Staple transport app to beat the crowds
It's such a coincidence when an app updates and I see a stranger using it in public before I've had the opportunity to check it out. It happened yesterday when I saw a woman planning her trip from Canary Wharf to Green Park inside the train without internet connection. I immediately recognised she was using a new Tube Exits, now ready for iOS 7. Maybe it's also a coincidence the same app is promoted on the App Store this week on a small "Get Around London" feature, along other transport must-haves such as Citymapper and Bus Checker.
Launched ages ago, Tube Exits is the kind of app you download once and keep installed on all your devices. While other apps try to include as many features as possible to give you the optimum journey plan, Tube Exits does one thing and does it very well: tell you which carriage to board to find the station exit quickly at your destination.
If you commute to work using the same London Underground route everyday, chances are you have learned the best spot to stand on the platform. Once you reach your destination, the carriage door opens right in front of the exit, saving you the slow march along the platform dodging commuters at peak hours, tourists with suitcases and the lovely — but very slow — old lady.
The developer took this simple concept to a new level combining all the possible options, mapping all the platform exits on both directions for every Underground station. On this interview at Econsultancy the developer Lance Stewart talks about 270 stations and 700 platforms, which he had to check himself. The app has a feedback option for users to share better alternatives, keeping the backend constantly up to date; it's something like Tube shortcut crowdsourcing.
The actual app though, hasn't been subject to much tweaking in the last year. The latest update finally adds support for iOS 7, adding the white aseptic default interface elements you are now accustomed to. One of the nice touches is the use of colour tints matching the Underground line when you filter results by line instead of a general station search.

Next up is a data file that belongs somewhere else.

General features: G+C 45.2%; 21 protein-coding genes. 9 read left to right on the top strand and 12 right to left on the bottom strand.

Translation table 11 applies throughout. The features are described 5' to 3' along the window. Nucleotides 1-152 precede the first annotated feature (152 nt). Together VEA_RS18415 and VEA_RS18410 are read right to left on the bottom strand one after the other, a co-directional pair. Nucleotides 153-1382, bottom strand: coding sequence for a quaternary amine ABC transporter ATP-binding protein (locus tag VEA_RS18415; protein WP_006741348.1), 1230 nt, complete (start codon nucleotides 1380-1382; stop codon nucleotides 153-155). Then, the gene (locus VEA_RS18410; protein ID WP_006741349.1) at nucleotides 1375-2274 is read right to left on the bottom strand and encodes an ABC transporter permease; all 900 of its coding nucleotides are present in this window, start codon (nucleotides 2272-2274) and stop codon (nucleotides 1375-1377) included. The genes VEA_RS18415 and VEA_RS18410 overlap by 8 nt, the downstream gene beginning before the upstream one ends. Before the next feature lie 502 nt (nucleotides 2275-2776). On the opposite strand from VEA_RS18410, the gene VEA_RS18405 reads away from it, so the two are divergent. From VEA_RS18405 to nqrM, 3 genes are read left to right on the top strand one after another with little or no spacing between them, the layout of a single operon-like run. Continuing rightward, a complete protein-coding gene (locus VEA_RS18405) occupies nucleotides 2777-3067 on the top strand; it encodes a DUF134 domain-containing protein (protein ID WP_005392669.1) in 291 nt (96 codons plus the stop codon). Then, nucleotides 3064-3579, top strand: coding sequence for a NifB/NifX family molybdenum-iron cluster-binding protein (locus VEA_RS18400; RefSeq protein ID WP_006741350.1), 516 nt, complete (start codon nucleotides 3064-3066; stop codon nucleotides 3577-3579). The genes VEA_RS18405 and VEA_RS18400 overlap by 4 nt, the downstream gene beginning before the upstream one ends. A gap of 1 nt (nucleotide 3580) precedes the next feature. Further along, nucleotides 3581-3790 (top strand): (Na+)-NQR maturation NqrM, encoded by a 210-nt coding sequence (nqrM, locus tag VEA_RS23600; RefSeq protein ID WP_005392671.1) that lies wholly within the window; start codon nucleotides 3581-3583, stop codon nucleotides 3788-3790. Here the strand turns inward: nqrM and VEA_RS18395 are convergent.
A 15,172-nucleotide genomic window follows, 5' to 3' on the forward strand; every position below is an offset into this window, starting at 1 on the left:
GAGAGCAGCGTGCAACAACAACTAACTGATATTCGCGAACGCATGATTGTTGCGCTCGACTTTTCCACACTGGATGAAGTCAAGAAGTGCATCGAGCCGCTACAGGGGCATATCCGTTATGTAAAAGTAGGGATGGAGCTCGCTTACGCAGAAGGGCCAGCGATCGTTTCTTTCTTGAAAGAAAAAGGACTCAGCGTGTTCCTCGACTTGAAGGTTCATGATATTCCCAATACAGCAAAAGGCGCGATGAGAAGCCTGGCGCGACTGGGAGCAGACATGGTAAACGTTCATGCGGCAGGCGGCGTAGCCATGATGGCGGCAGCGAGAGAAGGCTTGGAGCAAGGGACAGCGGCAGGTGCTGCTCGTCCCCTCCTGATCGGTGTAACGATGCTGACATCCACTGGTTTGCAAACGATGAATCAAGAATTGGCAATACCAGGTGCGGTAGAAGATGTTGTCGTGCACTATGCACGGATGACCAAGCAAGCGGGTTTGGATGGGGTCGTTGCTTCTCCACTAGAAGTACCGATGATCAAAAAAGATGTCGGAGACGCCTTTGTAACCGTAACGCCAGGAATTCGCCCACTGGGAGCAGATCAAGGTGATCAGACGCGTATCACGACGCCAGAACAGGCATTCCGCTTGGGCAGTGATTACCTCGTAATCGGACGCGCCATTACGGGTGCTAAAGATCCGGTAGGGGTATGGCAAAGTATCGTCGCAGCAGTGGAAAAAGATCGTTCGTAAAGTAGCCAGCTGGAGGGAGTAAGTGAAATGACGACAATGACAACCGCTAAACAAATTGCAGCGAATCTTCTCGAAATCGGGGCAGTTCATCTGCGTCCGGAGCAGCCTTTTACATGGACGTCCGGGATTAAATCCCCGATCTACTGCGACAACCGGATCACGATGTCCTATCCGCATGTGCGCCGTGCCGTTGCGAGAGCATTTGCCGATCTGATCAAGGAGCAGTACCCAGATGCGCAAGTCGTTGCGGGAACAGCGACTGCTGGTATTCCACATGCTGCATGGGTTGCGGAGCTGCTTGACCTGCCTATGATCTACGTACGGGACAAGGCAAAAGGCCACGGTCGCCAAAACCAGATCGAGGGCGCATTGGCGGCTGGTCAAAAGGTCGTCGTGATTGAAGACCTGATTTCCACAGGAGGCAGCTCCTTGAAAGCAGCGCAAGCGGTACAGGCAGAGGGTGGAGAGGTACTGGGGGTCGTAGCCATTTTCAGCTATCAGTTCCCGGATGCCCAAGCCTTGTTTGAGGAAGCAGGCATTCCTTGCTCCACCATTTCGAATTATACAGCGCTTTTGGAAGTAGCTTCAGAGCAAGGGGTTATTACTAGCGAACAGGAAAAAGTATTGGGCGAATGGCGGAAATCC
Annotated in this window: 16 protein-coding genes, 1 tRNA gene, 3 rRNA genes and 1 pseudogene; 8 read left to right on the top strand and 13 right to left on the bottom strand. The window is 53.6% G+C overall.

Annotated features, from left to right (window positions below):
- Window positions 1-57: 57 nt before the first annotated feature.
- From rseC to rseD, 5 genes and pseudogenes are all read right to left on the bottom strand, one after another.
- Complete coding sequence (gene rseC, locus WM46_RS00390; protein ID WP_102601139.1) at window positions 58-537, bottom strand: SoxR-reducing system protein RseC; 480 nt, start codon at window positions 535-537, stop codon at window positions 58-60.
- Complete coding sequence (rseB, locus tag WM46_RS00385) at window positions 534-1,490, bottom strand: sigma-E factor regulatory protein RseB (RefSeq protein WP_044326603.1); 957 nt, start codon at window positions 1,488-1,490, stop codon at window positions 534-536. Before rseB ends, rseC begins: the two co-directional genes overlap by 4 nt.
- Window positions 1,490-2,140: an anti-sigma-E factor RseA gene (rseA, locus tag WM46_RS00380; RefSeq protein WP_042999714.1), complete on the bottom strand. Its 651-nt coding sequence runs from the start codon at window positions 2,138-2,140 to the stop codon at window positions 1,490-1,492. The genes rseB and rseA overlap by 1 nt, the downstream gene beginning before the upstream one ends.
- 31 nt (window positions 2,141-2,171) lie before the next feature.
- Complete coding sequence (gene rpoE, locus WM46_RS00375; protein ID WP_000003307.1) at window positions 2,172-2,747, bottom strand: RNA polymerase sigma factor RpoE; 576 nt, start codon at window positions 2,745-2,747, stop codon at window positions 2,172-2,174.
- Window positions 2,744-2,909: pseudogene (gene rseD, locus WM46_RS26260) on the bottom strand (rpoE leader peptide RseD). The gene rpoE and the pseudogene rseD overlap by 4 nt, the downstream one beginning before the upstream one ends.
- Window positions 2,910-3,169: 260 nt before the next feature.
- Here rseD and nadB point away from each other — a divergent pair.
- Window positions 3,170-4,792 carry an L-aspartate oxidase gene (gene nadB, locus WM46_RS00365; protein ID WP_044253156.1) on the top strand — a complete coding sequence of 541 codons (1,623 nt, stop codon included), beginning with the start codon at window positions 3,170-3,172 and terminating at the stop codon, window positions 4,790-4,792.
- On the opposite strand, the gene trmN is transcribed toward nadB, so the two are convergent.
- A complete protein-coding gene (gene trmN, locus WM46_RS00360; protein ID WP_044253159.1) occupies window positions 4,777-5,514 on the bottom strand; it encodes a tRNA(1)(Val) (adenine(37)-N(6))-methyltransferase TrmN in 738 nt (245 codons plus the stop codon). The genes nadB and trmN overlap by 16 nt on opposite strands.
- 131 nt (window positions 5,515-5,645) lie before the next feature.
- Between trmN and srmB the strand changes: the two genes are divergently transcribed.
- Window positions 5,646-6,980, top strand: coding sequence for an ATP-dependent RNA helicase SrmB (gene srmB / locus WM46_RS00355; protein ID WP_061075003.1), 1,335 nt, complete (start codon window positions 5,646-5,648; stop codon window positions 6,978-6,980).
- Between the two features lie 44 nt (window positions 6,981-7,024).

The rest of the animations are still there and are perfect fit. I always found the colour coding on stations very clear and good looking. The quirky train animation (which tells you the direction of the travel) is still there and it's still the best way to know your carriage at a glance without reading the text description below.
There's probably some thought into how the up upgrades, as it still remembers your recent journeys and your favourites. This is something very convenient for someone who travels regularly but doesn't necessarily keep track of the good platform spots. All of the content is available offline, which makes Tube Exits the perfect platform time waster in case you have deleted Flappy Bird or don't have internet access via the Virgin Media Wi-Fi.
The app can be used as a very simple Tube combination calculator, more like a rudimentary journey planner, which is what the girl I saw yesterday was using it for — Citymapper excels at this but it requires network access! Tube Exits includes a line status board and a map (which you have to download beforehand), but these are just complements to the core feature, which makes the app worth download and keeping installed. If the developer wants some new ideas he should speak to Underground expert Geoff Marshall and Diamond Geezer to know which carriages are most likely to have empty seats when they arrived to your station based on the positions of platform entries. Surely this is a winner idea!